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What happens inside memory if we try to free a pointer which is pointing to NULL? Is that ever valid?

Why does it not show any warning/error messages?

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nothing; ...still, behavior of freeing a pointer that is non-null anything that wasn't malloc'd earlier is undefined and usually disastrous. –  SF. Mar 1 '10 at 11:48
Pointers are not "pointing to NULL". Pointers either are or are not null themselves. "Pointer which is pointing to NULL" is a nonsensical statement. –  AnT Mar 2 '10 at 2:18
if a pointer is storing an address of a varibale,it is a usual practice that a programmer will say pointer is pointing to that variable.so it is not a nonsensical statment.may be i am wrong.but it does not seem to me as a non sensical statement. –  Vijay Mar 2 '10 at 4:21
When a pointer is null, it is not "storing the address of NULL". NULL has no address. When a pointer is null, it is simply not pointing anywhere at all. –  AnT Mar 2 '10 at 5:27
This question is a duplicate of stackoverflow.com/questions/1912325/… –  vog Dec 23 '10 at 14:05

7 Answers 7

up vote 42 down vote accepted

From C99 section : The free function


 1 #include <stdlib.h>
   void free(void *ptr);


2 The free function causes the space pointed to by ptr to be deallocated, that is, made available for further allocation. If ptr is a null pointer, no action occurs.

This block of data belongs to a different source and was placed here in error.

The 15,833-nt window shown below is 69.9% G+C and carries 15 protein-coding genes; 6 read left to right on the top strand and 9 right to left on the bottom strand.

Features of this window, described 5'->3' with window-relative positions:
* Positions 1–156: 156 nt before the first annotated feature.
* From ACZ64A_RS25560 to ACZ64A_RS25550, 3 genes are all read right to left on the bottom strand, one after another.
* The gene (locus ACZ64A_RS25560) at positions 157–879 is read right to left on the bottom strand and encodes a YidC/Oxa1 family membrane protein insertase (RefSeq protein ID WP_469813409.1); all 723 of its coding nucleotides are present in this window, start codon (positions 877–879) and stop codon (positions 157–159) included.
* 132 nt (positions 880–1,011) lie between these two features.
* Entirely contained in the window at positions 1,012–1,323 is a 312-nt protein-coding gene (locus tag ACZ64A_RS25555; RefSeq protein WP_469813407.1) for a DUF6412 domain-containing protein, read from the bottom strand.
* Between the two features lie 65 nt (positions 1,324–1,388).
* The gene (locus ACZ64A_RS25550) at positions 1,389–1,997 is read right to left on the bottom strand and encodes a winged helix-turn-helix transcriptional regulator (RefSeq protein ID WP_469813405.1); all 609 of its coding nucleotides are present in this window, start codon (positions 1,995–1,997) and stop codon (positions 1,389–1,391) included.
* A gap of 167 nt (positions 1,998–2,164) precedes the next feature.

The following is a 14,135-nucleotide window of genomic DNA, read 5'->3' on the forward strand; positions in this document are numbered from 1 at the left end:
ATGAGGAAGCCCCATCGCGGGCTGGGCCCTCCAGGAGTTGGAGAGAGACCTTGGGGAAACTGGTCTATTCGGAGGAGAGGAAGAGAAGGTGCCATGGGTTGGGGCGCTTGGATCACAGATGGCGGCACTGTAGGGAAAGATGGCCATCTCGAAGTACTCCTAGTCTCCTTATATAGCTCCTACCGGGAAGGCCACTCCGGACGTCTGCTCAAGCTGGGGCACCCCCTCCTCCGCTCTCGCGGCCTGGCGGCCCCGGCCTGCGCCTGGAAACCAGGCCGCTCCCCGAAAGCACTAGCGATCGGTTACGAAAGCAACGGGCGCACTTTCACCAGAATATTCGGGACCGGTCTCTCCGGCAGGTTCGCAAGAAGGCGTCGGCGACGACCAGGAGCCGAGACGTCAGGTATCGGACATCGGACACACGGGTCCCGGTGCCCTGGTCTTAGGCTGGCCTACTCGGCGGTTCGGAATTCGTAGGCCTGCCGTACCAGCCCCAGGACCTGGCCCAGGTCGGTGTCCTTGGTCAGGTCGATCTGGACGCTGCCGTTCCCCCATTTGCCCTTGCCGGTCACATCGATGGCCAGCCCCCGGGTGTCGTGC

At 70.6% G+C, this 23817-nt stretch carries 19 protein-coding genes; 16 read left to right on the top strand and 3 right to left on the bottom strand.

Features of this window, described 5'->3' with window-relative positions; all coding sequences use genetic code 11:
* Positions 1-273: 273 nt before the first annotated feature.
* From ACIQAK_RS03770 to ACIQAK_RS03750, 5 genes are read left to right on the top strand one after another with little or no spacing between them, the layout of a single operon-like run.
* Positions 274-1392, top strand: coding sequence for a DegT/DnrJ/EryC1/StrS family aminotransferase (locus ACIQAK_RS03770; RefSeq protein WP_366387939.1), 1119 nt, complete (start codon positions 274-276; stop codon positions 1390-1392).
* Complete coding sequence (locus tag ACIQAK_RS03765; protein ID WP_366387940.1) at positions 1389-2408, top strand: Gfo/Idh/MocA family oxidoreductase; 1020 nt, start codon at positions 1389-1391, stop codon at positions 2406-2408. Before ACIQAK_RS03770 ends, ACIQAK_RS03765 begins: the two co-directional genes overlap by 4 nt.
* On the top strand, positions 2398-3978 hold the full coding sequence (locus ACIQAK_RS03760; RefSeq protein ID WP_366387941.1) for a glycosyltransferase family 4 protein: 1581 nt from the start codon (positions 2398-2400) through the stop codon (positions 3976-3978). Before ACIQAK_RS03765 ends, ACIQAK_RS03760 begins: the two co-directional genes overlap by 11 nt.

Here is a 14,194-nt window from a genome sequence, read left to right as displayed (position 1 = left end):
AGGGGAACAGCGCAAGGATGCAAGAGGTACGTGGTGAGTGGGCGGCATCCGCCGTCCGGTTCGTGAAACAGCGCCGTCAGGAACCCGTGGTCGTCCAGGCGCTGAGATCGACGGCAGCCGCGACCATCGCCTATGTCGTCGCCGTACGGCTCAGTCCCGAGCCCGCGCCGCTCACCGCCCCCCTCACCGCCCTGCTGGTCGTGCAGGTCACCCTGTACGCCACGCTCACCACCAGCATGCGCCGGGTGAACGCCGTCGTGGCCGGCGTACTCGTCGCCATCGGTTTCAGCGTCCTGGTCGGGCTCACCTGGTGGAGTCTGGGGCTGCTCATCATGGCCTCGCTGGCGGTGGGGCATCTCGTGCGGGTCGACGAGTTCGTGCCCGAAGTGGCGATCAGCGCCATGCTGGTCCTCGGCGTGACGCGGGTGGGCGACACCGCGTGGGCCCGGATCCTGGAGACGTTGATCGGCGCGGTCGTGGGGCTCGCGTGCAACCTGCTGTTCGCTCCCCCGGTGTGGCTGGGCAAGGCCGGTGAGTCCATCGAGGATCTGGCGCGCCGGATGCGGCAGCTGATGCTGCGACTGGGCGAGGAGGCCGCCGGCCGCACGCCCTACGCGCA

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Why a downvote? –  Prasoon Saurav Mar 1 '10 at 9:06

From http://linux.die.net/man/3/malloc:

If ptr is NULL, no operation is performed.

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For those who fears it is a Linux extension, that behavior is mandated by C90 standard. –  AProgrammer Mar 1 '10 at 8:56
It is interesting to note that the people who wrote that Linux man page either didn't understand or didn't care about the difference between NULL and "null pointer value". Most serious and/or formal documents are normally pretty pedantic about it (see other answers). –  AnT Mar 2 '10 at 6:47

freeing null pointer will have no effect in the execution .

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Once upon a very long time ago, there were implementations of 'free()' that crashed when given a null pointer to free. This only applies to implementations that pre-date the C89 (C90) standard that have not been modified to deal with the problem since.

In my experience, there are essentially none of those implementations left (and nor should there be), so it is now safe to free null pointers.

If you have any requirements to port to extremely weird and ancient systems, then maybe you should still be cautious. On the other hand, if you had such systems to worry about, you'd probably know about the issue (and a whole raft of other issues) - or there'd be some communal knowledge around the code that indicates this.

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I'd go for:

    #define safe_free(x) do { if ((x)) free((x)); } while(0)
#elseif /* feeling gutsy */
    #define safe_free(x) free((x))